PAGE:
February 8, 2020

My day began with the sight of a great blue heron circling in the sky above the fire prevention pond.  My third siting this year and a remarkable event that I hope continues.  Perhaps the word is out that the ranch is a comfortable nesting ground.

After the Men’s Breakfast at church I repaired to Lowe’s for a two gallon sprayer, and a gallon of vinegar from the grocery store.  Frank Tortorich ran a nursery business in a former life, and he recommended a weed killer of vinegar. detergent to bind the vinegar to the leaves of the weeds and salt. It is a combination for soil that you never will plant again.  I plan to use it to treat the weeds growing between the flagstones, avoiding pulling up decomposed granite with the weeds.

MJ closely pruned back the large oleander last week, found damage underneath and applied Sevin dust.  On the garden tour last week Del identified the damage as scale, a type of insect deposit similar to aphids.  He recommended neem oil on the leaves as a treatment, effectively it smothers the tiny insects.

I scratched the ground around the grandmother oleander and watered, added new topsoil with fertilizer and watered, mulched and watered.  In accordance with Del’s comment, I removed all the dead oleander leaves. As last year, I applied prune sealer to the larger exposed cuts.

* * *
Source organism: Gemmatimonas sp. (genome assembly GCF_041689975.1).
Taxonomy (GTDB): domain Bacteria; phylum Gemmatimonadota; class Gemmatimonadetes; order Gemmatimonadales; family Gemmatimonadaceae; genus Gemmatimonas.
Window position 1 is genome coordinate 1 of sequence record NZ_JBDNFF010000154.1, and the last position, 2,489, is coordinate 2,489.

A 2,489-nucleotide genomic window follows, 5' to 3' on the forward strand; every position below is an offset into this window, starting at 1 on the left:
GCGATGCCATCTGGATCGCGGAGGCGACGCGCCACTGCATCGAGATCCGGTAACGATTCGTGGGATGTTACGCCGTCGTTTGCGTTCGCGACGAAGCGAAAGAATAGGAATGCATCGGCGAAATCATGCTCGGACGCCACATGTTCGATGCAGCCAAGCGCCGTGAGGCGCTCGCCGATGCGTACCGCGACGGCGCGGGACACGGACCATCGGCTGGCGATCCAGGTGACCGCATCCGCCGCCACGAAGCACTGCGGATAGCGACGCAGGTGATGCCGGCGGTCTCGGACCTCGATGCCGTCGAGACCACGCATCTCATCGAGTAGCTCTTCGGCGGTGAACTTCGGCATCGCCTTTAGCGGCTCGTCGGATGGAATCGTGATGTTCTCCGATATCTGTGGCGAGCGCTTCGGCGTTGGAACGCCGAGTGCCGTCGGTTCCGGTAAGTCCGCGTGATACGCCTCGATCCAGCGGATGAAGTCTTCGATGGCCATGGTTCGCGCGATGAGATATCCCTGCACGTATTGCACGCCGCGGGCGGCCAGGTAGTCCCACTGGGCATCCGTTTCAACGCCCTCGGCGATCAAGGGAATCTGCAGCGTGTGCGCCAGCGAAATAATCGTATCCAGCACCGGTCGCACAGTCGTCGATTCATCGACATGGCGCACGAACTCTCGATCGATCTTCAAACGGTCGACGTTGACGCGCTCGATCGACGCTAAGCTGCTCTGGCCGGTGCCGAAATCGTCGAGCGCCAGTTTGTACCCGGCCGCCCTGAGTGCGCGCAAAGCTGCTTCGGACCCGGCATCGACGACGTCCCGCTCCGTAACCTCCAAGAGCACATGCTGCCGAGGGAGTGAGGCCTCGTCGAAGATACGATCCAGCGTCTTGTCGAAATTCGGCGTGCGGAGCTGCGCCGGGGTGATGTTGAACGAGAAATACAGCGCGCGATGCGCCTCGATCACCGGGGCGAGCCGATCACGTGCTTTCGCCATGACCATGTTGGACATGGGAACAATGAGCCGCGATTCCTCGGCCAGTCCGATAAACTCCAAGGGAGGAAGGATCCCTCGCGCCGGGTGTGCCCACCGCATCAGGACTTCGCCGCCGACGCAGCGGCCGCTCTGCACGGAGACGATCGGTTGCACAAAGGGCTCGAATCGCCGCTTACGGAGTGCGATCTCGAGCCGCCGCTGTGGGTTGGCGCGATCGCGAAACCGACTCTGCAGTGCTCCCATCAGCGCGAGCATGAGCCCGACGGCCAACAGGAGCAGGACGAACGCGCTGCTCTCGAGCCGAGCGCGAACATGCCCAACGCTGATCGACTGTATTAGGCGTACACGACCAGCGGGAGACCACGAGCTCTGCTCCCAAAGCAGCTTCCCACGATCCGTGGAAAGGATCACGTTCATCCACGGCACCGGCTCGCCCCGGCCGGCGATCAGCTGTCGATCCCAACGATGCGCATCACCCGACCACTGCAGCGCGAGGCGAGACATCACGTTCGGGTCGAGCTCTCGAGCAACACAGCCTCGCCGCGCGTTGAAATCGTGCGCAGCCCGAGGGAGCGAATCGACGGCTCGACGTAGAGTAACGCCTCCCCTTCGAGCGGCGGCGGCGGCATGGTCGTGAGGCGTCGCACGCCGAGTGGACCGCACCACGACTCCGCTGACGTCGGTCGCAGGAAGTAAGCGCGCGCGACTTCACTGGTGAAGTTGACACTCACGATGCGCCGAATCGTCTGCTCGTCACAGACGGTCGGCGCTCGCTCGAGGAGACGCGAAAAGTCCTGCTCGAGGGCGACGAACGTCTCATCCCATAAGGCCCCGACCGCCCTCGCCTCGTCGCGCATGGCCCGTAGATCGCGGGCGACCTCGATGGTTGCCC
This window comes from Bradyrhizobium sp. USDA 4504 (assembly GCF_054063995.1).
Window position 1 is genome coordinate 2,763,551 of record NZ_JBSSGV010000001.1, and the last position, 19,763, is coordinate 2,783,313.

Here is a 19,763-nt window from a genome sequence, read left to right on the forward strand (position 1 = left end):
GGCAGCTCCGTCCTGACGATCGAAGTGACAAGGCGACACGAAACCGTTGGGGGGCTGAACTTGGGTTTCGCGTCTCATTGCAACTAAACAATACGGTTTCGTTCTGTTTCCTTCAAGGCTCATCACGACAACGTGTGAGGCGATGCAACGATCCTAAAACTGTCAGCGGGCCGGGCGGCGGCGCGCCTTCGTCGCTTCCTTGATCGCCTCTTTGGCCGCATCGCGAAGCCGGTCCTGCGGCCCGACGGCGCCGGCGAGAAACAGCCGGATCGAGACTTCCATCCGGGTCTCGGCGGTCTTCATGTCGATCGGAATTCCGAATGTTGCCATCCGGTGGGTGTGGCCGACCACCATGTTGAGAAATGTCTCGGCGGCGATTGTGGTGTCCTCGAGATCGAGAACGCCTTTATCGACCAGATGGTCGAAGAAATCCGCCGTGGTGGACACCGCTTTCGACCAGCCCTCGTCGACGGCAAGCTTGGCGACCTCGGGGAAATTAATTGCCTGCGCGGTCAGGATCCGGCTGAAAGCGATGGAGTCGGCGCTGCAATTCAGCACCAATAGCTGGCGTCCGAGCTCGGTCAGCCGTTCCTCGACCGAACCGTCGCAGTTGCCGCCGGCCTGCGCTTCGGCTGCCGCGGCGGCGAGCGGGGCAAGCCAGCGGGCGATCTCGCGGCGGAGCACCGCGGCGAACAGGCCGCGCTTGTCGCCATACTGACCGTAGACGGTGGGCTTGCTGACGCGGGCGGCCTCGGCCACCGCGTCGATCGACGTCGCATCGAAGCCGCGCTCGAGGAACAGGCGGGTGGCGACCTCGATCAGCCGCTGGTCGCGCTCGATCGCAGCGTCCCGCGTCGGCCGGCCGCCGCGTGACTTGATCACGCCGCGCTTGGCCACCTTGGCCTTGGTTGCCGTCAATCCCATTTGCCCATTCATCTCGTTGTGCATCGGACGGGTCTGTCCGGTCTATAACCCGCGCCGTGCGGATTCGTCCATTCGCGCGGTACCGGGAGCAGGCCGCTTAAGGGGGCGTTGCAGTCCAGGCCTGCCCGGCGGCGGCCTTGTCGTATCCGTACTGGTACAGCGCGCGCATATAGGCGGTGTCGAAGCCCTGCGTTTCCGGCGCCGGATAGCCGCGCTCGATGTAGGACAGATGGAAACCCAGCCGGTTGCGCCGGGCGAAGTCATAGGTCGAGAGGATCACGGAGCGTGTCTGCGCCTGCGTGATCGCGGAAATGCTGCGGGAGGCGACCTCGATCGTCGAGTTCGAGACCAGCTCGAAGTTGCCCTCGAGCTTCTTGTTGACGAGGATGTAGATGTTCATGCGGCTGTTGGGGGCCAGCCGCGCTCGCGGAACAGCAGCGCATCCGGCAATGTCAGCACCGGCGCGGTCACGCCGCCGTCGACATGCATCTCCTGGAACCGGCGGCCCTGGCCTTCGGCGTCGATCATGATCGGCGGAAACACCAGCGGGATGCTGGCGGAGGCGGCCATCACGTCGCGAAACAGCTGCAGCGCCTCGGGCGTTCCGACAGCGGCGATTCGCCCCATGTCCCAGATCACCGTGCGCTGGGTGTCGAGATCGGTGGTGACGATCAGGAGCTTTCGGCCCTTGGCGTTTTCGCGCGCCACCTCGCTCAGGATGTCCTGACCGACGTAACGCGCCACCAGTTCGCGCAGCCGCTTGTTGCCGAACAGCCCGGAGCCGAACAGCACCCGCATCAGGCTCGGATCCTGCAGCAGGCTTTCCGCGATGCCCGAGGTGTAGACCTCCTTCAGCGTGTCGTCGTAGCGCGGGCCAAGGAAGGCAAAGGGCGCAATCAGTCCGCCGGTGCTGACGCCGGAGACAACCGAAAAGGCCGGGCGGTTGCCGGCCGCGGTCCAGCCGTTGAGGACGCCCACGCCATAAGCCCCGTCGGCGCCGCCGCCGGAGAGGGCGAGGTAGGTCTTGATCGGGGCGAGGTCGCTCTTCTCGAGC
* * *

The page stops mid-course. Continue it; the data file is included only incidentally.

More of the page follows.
I cut back the dead growth on the neighboring pentstemon, which was almost equivalent to the entire plant.  I thought or hope I was exposing new growth underneath.  I fertilized and watered the entire area.  If nothing else, I hope to save the roots and to wait for new growth when the warmer weather comes.

I cut back potato shrub in the front border garden to new growth at the bottom, and watered it in.  At least there was new growth.  Gold and radiant lantana also took a hit, and the aptenia in back yard is looking frigid. The gazania is still blooming like a champ, and I think the crown of thorns euphorbia will survive. I weeded and watered all around.

I have turned on the irrigation water, twenty minutes on a daily basis in the back and front yard.  No rain expected for the next two weeks,

Mike brought up his cordless drill and bits, and drilled a drainage hole in the blue ceramic bowl that sits at the end of the stone border edging the back lawn.  The same bowl where the lamium drowned last year.  He also drilled holes in the two pots at the summer house, where the sweet pea and jasmine climbers are planted.  We tied the plant wires through the holes in the pots to anchor them more securely.  Heavy winds are expected this weekend, at least in the Bay Area, and the anchored wires should hold more securely.  While I have not experience high winds at the ranch, I have seen the porch swing blown off the two chairs that support it on either side.






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